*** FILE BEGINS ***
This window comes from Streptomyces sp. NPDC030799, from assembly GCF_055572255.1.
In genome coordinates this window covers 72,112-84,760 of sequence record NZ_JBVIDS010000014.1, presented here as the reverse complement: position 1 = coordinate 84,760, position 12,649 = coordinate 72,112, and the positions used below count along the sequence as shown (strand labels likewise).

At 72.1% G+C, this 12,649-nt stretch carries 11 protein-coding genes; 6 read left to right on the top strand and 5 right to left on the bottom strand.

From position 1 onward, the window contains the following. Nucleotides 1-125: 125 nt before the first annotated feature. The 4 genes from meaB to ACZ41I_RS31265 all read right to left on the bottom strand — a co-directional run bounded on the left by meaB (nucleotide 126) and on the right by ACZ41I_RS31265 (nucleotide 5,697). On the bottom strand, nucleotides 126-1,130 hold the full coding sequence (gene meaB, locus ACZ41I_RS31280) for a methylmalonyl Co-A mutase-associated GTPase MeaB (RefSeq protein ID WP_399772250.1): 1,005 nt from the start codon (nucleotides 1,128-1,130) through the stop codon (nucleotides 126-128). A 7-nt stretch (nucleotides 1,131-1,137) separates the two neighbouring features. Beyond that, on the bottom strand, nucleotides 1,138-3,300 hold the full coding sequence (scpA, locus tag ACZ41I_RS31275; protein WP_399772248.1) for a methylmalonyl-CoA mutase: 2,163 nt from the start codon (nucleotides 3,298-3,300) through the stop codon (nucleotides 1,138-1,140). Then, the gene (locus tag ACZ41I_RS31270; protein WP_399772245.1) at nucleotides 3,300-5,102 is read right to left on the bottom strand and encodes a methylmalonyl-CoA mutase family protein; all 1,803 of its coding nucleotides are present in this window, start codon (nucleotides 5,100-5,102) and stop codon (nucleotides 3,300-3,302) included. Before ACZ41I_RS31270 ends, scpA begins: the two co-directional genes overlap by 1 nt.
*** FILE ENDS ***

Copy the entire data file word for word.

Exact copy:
This window comes from Streptomyces sp. NPDC030799, from assembly GCF_055572255.1.
In genome coordinates this window covers 72,112-84,760 of sequence record NZ_JBVIDS010000014.1, presented here as the reverse complement: position 1 = coordinate 84,760, position 12,649 = coordinate 72,112, and the positions used below count along the sequence as shown (strand labels likewise).

At 72.1% G+C, this 12,649-nt stretch carries 11 protein-coding genes; 6 read left to right on the top strand and 5 right to left on the bottom strand.

From position 1 onward, the window contains the following. Nucleotides 1-125: 125 nt before the first annotated feature. The 4 genes from meaB to ACZ41I_RS31265 all read right to left on the bottom strand — a co-directional run bounded on the left by meaB (nucleotide 126) and on the right by ACZ41I_RS31265 (nucleotide 5,697). On the bottom strand, nucleotides 126-1,130 hold the full coding sequence (gene meaB, locus ACZ41I_RS31280) for a methylmalonyl Co-A mutase-associated GTPase MeaB (RefSeq protein ID WP_399772250.1): 1,005 nt from the start codon (nucleotides 1,128-1,130) through the stop codon (nucleotides 126-128). A 7-nt stretch (nucleotides 1,131-1,137) separates the two neighbouring features. Beyond that, on the bottom strand, nucleotides 1,138-3,300 hold the full coding sequence (scpA, locus tag ACZ41I_RS31275; protein WP_399772248.1) for a methylmalonyl-CoA mutase: 2,163 nt from the start codon (nucleotides 3,298-3,300) through the stop codon (nucleotides 1,138-1,140). Then, the gene (locus tag ACZ41I_RS31270; protein WP_399772245.1) at nucleotides 3,300-5,102 is read right to left on the bottom strand and encodes a methylmalonyl-CoA mutase family protein; all 1,803 of its coding nucleotides are present in this window, start codon (nucleotides 5,100-5,102) and stop codon (nucleotides 3,300-3,302) included. Before ACZ41I_RS31270 ends, scpA begins: the two co-directional genes overlap by 1 nt.